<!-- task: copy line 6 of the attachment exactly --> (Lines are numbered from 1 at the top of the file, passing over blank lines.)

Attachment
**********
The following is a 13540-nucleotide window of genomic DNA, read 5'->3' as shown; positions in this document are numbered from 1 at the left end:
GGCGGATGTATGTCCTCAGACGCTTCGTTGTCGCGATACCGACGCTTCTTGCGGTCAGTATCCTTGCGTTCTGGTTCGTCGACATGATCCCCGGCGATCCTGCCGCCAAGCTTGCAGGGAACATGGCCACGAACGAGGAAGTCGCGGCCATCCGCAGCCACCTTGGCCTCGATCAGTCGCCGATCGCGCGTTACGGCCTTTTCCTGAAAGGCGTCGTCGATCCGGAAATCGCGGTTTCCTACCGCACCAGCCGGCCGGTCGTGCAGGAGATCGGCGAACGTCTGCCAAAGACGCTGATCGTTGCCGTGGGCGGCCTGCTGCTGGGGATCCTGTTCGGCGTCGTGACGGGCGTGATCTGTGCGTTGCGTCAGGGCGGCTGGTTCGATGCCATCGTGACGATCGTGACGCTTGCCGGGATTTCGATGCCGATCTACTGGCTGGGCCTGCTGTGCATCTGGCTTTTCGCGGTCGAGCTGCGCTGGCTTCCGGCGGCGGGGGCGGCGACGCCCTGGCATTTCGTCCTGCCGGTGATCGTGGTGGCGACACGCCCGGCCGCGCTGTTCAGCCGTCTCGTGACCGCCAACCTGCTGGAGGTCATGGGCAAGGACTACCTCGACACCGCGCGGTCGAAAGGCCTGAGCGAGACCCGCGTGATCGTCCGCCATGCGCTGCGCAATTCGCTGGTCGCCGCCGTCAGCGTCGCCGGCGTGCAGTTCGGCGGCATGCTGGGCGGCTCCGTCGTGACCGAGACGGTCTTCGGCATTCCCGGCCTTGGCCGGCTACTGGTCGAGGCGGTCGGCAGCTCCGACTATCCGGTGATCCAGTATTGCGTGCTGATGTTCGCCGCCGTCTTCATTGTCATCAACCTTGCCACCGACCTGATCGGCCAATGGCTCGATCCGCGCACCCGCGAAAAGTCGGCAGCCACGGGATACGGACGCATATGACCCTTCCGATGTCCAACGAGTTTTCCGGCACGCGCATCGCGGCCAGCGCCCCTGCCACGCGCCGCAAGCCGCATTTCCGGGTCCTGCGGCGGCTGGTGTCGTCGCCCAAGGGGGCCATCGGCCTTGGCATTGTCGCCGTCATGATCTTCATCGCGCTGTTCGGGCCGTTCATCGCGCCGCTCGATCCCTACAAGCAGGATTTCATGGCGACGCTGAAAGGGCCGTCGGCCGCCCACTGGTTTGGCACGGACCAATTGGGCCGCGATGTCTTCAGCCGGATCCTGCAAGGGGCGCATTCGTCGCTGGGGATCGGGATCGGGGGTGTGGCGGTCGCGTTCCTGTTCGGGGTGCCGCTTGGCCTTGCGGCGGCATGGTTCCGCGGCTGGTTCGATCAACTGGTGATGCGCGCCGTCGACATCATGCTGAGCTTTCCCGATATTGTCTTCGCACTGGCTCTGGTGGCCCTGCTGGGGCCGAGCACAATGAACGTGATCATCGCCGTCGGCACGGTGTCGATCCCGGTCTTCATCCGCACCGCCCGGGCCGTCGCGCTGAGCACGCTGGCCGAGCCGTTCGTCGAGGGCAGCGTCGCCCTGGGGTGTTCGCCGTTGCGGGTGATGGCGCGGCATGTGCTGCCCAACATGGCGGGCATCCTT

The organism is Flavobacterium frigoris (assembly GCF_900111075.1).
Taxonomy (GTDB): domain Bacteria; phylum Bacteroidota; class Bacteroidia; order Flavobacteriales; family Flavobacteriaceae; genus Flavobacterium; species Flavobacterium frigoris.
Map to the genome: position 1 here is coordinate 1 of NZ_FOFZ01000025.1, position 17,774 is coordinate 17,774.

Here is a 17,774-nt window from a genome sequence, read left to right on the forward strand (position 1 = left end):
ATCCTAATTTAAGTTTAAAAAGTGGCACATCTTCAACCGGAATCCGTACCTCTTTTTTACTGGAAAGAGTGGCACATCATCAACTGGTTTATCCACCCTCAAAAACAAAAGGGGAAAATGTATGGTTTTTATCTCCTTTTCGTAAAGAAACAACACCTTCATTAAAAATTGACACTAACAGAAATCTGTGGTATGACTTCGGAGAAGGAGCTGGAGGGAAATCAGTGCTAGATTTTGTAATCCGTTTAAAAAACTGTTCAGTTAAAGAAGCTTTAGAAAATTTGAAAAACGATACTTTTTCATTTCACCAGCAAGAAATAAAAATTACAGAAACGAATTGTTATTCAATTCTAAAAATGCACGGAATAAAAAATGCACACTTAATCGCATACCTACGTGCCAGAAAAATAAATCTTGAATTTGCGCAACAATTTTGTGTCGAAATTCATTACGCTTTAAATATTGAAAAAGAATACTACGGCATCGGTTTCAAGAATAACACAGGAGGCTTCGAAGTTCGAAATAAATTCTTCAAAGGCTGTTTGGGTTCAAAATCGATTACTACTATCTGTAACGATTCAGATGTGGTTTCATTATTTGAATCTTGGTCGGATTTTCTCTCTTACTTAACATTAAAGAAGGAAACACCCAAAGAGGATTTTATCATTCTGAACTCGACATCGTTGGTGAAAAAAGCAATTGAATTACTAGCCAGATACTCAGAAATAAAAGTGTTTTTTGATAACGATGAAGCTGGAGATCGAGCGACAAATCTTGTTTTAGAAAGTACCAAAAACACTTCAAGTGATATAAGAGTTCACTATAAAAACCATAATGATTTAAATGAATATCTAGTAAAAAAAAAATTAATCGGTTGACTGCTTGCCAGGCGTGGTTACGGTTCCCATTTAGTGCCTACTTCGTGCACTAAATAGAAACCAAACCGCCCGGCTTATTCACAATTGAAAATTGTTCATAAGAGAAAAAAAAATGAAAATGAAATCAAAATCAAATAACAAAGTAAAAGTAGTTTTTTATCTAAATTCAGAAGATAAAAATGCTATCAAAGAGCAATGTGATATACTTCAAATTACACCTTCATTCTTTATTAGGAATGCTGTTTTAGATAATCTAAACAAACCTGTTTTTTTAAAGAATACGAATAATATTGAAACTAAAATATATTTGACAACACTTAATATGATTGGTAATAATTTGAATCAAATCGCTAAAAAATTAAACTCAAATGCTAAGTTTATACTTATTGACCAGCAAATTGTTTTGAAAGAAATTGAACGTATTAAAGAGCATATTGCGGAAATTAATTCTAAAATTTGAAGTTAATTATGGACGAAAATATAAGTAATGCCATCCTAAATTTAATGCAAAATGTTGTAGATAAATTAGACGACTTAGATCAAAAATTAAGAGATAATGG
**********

Here is a 17,774-nt window from a genome sequence, read left to right on the forward strand (position 1 = left end):